The sources and properties of radio
Making radio waves - transmitter: Radio
waves, like all EM radiations are oscillating electric and
magnetic fields, and are produced by alternating electric
Alternating currents automatically produce an oscillating
electric and magnetic field that makes the electric
charges (electrons) oscillate and this automatically
produces radio waves if the oscillations of that frequency.
The frequencies of the waves produced
will equal the frequencies of the alternating current - however complex
the signal transmitted.
The diagram below illustrates the
principles of how radio signals are generated, transmitted and received.
The oscillating charges produces and emit an EM wave
of radiation - radio waves. The EM wave has the same frequency
as the a.c. current that produced it - so a radio transmitter circuit uses
a.c. frequencies in the EM radiation band to create
radio waves of the desired frequencies.
Receiving radio waves: EM waves can cause charged
particles like electrons to oscillate at the same frequency. If these
electrons are part of a 'receiver' electrical circuit, an alternating current is
induced at the same frequency as the EM wave - this is what a radio receiver
aerial (antenna) does and the rest of the electronics produces the
sound and pictures.
You can demonstrate by feeding a
signal from a microphone or signal generator into an oscilloscope and
into a radio transmitter circuit.
The signal from the radio
receiver can then be fed into a 2nd oscilloscope.
You can then compare the
generated signal with the received signal and they should be the
same, however complex the signal may be.
In real radio
frequencies use a carrier
a pure wave of
constant frequency, a bit like a sine wave
and has imposed on it the more complex wave of the signal
The process of imposing an input signal onto a carrier
The above descriptions about radio waves apply to microwaves too,
The combination of transmitter
(e.g. radio mast) and receiver (e.g aerial) allows you to
encode information onto a radio signal and transmit information from one
place to another - its essentially a data transfer system which might be
a radio signal or TV .
Radio waves do penetrate liquids and
solids but are gradually absorbed and end up as heat energy - increasing the
thermal energy store of the surroundings.
Radio waves pass straight through the
human body without causing harm.
Uses of radio waves
Radio waves are EM radiation with
wavelengths greater than 0.1 m.
Long-wave radio waves can be transmitted
over long distances, in fact all the way around the Earth. They have long
wavelengths of 1-10 km and can diffract around the surface of the Earth and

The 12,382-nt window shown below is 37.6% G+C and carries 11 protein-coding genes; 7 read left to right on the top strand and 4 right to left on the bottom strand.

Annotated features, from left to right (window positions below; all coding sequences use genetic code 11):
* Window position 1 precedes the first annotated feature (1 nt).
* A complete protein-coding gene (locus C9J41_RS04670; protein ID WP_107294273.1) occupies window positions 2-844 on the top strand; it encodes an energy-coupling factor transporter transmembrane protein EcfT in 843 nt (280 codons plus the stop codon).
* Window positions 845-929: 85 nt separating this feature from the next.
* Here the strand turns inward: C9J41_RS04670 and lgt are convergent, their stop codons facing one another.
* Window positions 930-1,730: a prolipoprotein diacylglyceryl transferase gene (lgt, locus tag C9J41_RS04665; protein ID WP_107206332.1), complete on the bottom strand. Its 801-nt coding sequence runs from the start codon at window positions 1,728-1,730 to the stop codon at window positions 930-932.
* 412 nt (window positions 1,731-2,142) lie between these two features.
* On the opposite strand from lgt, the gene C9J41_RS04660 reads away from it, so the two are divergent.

around hills too and reflect/refract off the ionosphere - see diagram and
This means radio signals can be
received even if the transmitter and receiver are not in direct line of
Reflection/refraction of radio waves
Short-wave radio signals of wavelength
~10 m to ~104 m can also be transmitted and received over long distances
because they are reflected off the ionosphere (which is an electrically
charged layer of the Earth's upper atmosphere).
The lower atmosphere is not
electrically charged and does not inhibit the transmission of radio
waves or microwaves.
However, part of the upper
atmosphere, called the ionosphere, contains electrically charged
particles (ions) that interfere with radio waves e.g. reflect them,
and so they zig-zag through the lower atmosphere travelling over
thousands of km from transmitter to receiver.
Radio waves are used to transmit
information from one
location to another e.g. to your TV and radio 'appliances' for
you to view and/or listen to.
TV and FM radio use very short radio
waves and other radio transmissions use medium and longer wavelengths (MW
and LW). To get a good reception, you do need to be in direct sight of the
transmitter because these waves do not diffract (bend) around obstacles and
they don't travel through buildings.
Bluetooth devices use low
power short wavelength radio waves to
communicate and send data between devices like mobile phones or computers relatively close together - so the
radio waves only have to travel short distances. The distances between
devices are quite short i.e. within a few metres of each other.
This avoids the use of wires e.g. the
wireless headset you use to use your phone while driving a car.
diffraction of radio waves
You can pick up a long
wavelength (lower frequency long wave) radio signal with your radio receiver
without being in a direct line with the radio transmitter because these
radio waves are diffracted by hills and other large obstacles.
The wavelengths of 'long wave' radio
waves can be over a km, which is similar to the width of hills.
You can also pick up long wave
radio signals over large distances because they can diffract around the
For a good reception of higher
frequency (shorter wavelength, 'short wave') TV and FM radio signals, you
need to be in direct line with the transmitter, unlike 'long wave radio',
the signal shows little diffraction ('bending').
Short wavelength, high frequency
radio signals, can also be received over large distances because these
signals can bounce of the Earth's surface AND the ionosphere - an
electrically charged layer of the Earth's upper atmosphere - the waves
effectively zig-zag between the Earth's surface and the ionosphere (==
Unlike microwaves, radio waves are
refracted by some layers of the atmosphere, so cannot be used for satellite
You can now use high-frequency radio wave
scanners to security checks on passengers and luggage at airports.
Radio waves are much safer than using X-rays.
Dangers of radio waves?
I don't know of any? Does political
propaganda count?!!! (just a joke!)
Radio waves are of long wavelength
and low frequencies and so carry little energy and pass through our body
without doing any harm - as far as I know?